3. The combination of shifting/flimsy rationales for the war and reason #2 eroded America's moral credibility in the world. Some think this could come back to hurt us if we should ever be involved in a non-elective war.

4. Viewing the war as exporting peace and freedom (strange that Iraq has yet to have either) at gunpoint or as a massive welfare project ("hey we're buildings schools and roads!") is a radical new direction for the U.S., and liberals are right to mistrust conservatives embarking on either endeavor.

I don't see how attributing any of the above reasons to culture wars reduces their significance in any way. The Left correctly predicted both 1) the tragic reality on the ground in Iraq, and 2) the new dismissiveness with which other powers in the world may now treat the U.S.

About the article - the argument that the left views the Iraq war incorrectly because opposition to the war is a defining element of the left lacks substance. The left has plenty of principled policy reasons for opposing the war that have more substance than simply to attack the conservatives.

Besides, I think most liberals are puzzled as to why this war is a "conservative" cause anyway. Traditional conservative principals (limited spending, prudence and negotiation in foreign affairs, foreign adventures calculated to increase real U.S. power) don't seem to apply to it.

An increasing majority of Americans realize that the war was a dumb idea, economically and politically. The fact that most of the left agrees with them means either that the left has more smart ideas these days or that the left is hopelessly shallow. I guess the neocon holdouts pathetically cling to the latter.

First of all, let's be clear that conservatives are NOT fighting insurgents and terrorists. It is folks like my brother (who is currently in Iraq training local police) who are fighting the insurgents and terrorists.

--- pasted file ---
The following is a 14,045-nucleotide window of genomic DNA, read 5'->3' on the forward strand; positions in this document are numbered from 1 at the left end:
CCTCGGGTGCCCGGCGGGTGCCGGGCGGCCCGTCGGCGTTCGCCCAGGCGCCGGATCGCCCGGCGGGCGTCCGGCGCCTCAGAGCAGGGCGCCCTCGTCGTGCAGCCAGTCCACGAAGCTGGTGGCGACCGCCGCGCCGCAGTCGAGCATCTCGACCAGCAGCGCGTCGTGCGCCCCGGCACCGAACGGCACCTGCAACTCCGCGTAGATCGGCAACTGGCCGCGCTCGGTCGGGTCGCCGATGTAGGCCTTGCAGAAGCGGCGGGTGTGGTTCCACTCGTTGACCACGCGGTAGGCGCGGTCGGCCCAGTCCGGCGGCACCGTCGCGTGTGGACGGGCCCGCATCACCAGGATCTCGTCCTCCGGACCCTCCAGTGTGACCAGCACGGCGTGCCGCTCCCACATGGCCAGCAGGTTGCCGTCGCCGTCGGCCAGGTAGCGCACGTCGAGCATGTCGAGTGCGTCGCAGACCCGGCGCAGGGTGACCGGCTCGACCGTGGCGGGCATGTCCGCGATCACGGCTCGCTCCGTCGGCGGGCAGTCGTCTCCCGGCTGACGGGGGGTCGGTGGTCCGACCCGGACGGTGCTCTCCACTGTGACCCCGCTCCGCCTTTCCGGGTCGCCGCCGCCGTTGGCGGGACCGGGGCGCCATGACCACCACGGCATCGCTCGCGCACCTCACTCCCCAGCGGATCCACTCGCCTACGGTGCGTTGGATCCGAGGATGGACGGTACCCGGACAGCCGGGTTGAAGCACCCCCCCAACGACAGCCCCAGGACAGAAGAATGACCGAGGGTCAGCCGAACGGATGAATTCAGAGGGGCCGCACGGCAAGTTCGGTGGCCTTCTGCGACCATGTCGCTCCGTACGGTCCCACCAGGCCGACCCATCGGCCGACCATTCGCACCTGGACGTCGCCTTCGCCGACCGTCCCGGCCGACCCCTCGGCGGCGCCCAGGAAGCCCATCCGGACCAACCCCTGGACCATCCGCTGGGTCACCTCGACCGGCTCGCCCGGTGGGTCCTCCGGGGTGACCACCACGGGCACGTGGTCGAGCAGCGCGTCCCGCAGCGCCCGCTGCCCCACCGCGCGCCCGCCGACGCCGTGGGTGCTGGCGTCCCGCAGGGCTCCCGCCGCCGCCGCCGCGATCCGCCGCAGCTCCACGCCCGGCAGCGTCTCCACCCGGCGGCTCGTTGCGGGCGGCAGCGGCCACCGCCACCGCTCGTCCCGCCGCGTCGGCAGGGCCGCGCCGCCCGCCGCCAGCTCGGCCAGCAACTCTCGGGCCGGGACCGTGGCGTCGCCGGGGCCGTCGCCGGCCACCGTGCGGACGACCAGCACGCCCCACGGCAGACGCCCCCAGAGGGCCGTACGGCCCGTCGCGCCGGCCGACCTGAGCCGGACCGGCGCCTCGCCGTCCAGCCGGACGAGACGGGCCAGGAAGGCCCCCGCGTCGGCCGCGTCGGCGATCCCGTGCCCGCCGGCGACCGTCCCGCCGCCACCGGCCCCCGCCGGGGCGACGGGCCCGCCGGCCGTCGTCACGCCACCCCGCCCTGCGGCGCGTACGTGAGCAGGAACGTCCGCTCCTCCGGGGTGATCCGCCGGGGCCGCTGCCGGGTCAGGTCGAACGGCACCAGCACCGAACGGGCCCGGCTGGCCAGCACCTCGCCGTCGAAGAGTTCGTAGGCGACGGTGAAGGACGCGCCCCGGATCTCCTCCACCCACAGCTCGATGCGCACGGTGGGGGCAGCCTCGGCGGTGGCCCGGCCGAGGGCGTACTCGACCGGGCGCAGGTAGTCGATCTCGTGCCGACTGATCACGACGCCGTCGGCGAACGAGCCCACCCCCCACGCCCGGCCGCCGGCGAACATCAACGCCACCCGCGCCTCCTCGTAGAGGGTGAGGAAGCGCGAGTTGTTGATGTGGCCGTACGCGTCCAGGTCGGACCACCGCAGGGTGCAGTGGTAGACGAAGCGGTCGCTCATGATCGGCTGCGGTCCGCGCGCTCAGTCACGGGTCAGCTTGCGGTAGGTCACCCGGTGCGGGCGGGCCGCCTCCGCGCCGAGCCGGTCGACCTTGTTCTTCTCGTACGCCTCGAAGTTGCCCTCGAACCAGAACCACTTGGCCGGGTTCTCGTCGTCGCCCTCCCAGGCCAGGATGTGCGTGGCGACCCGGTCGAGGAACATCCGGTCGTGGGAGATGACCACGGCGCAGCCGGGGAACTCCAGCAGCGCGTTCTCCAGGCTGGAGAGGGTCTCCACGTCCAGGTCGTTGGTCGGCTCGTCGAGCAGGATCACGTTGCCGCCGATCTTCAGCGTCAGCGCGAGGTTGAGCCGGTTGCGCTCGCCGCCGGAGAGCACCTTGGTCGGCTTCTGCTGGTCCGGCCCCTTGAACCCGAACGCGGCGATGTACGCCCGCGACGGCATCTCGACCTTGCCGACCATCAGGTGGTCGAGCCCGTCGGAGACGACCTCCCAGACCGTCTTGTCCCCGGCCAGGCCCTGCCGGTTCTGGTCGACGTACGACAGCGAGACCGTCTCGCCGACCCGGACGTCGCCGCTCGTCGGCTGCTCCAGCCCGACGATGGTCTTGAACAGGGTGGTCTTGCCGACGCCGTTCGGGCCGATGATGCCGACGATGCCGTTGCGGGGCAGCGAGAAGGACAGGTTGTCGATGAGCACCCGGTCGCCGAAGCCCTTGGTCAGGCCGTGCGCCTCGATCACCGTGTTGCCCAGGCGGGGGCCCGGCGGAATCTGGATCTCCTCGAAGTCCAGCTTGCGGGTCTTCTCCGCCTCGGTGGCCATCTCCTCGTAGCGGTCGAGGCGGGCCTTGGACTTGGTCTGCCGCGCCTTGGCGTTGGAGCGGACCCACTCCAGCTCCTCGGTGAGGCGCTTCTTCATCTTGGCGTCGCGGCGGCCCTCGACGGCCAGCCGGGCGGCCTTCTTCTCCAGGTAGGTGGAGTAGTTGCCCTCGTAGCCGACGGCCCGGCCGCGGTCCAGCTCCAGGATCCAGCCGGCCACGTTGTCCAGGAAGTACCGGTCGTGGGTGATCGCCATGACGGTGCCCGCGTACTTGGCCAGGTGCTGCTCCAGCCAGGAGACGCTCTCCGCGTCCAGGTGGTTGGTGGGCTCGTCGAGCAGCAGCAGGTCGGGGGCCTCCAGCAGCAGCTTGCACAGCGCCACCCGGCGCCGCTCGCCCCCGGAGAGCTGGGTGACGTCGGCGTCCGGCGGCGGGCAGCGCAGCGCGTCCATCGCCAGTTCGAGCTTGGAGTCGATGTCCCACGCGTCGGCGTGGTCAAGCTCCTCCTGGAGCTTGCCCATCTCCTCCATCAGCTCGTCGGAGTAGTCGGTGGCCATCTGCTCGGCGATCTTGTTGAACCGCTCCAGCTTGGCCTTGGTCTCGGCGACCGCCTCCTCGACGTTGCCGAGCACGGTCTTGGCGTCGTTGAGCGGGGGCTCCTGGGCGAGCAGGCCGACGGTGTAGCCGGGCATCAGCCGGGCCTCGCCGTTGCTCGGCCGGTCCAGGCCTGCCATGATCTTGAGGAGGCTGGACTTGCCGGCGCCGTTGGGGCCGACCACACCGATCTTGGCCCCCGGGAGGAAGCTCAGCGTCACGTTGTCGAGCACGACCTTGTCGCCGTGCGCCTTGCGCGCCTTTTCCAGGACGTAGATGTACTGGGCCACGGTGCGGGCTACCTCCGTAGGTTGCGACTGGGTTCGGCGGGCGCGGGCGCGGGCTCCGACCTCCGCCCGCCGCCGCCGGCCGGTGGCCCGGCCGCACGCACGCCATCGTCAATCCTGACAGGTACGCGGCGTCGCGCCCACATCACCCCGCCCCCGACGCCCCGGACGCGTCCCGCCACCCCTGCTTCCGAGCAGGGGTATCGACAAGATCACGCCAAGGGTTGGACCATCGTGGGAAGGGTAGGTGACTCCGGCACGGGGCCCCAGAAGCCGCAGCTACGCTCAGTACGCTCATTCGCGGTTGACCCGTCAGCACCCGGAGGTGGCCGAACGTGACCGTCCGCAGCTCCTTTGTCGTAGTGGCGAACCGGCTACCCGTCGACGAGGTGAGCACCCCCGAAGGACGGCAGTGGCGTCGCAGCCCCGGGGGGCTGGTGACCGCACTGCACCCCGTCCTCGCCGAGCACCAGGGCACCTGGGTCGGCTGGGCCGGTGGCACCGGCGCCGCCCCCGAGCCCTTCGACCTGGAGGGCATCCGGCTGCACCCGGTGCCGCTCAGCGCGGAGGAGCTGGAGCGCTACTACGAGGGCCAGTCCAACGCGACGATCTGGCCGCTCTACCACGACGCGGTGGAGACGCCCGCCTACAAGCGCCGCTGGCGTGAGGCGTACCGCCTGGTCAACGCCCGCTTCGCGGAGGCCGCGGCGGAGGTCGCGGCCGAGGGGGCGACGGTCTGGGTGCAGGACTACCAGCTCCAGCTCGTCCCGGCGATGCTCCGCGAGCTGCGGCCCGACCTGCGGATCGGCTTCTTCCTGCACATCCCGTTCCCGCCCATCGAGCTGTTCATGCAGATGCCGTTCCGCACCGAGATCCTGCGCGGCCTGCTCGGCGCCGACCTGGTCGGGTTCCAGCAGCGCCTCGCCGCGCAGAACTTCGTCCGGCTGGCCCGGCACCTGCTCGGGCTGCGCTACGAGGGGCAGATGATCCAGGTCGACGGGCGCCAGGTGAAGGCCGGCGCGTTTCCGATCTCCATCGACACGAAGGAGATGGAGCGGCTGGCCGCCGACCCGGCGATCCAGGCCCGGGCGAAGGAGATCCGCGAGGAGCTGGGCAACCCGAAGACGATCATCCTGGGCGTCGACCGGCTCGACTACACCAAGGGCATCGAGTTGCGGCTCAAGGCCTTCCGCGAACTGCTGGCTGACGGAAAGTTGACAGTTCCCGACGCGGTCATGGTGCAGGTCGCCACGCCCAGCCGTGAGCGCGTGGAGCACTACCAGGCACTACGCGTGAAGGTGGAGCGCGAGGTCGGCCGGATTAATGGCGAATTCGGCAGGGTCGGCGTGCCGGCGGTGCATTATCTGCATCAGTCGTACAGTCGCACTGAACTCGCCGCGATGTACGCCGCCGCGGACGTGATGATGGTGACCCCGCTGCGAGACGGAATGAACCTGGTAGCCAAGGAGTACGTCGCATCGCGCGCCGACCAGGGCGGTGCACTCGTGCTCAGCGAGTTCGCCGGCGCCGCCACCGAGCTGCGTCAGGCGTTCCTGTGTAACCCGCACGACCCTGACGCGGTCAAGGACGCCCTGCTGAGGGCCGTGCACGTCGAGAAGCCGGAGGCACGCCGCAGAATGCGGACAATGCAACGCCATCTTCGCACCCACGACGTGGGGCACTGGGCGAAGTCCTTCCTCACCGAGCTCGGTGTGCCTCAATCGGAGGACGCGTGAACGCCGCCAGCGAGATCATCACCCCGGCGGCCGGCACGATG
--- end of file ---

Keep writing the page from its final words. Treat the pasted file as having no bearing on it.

I thought the essay was interesting in some ways, but I believe the author is incorrect about the malleability of the middle. Both my brother and I (veterans both, moderates both) supported the war in Afghanistan but adamantly opposed the invasion of Iraq. At the time, we accepted the evidence of WMD, and even if those had proven true, we would still have opposed that invasion.

Our opposition came from having grown up in a house where one of the excellent books in our bookcase was A BELL FOR ADANO, by John Hersey. It talks about the US occupation of Italy following WWII, and the many challenges that occured, even though the town's administrator was an Italian-American who could speak the language fluently. The message and parallels were obvious.

Our opposition to the invasion of Iraq was that we saw no plans for winning the peace. Rumsfeld said it would take no more than six months at the outside of American involvement. We thought he was crazy. I'm sad to say that we were right.

And so my brother has been reactivated for a second year of active duty in the last five years, and risks his life daily while conservative commentators and politicians get to sleep comfortably in their warm beds with clean sheets.